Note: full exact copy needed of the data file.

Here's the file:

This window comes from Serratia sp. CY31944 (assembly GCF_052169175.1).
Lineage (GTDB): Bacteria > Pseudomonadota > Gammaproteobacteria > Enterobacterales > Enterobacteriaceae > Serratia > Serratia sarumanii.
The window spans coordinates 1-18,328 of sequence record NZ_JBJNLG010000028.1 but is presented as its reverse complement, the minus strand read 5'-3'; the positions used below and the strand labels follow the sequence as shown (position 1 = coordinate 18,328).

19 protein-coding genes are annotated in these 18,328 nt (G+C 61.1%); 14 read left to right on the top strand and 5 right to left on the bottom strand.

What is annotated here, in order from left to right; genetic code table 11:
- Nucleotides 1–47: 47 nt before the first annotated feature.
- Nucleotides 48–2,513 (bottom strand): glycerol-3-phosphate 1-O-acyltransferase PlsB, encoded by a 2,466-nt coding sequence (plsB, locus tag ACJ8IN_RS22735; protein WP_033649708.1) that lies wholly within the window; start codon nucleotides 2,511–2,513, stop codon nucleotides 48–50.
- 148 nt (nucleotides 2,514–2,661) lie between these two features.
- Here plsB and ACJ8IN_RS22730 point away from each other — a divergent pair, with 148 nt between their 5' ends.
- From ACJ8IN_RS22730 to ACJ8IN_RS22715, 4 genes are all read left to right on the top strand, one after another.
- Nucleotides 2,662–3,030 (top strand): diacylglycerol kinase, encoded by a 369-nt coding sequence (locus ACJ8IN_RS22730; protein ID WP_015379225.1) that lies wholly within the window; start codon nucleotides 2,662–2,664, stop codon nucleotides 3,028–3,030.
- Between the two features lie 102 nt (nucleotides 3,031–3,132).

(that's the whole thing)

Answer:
This window comes from Serratia sp. CY31944 (assembly GCF_052169175.1).
Lineage (GTDB): Bacteria > Pseudomonadota > Gammaproteobacteria > Enterobacterales > Enterobacteriaceae > Serratia > Serratia sarumanii.
The window spans coordinates 1-18,328 of sequence record NZ_JBJNLG010000028.1 but is presented as its reverse complement, the minus strand read 5'-3'; the positions used below and the strand labels follow the sequence as shown (position 1 = coordinate 18,328).

19 protein-coding genes are annotated in these 18,328 nt (G+C 61.1%); 14 read left to right on the top strand and 5 right to left on the bottom strand.

What is annotated here, in order from left to right; genetic code table 11:
- Nucleotides 1–47: 47 nt before the first annotated feature.
- Nucleotides 48–2,513 (bottom strand): glycerol-3-phosphate 1-O-acyltransferase PlsB, encoded by a 2,466-nt coding sequence (plsB, locus tag ACJ8IN_RS22735; protein WP_033649708.1) that lies wholly within the window; start codon nucleotides 2,511–2,513, stop codon nucleotides 48–50.
- 148 nt (nucleotides 2,514–2,661) lie between these two features.
- Here plsB and ACJ8IN_RS22730 point away from each other — a divergent pair, with 148 nt between their 5' ends.
- From ACJ8IN_RS22730 to ACJ8IN_RS22715, 4 genes are all read left to right on the top strand, one after another.
- Nucleotides 2,662–3,030 (top strand): diacylglycerol kinase, encoded by a 369-nt coding sequence (locus ACJ8IN_RS22730; protein ID WP_015379225.1) that lies wholly within the window; start codon nucleotides 2,662–2,664, stop codon nucleotides 3,028–3,030.
- Between the two features lie 102 nt (nucleotides 3,031–3,132).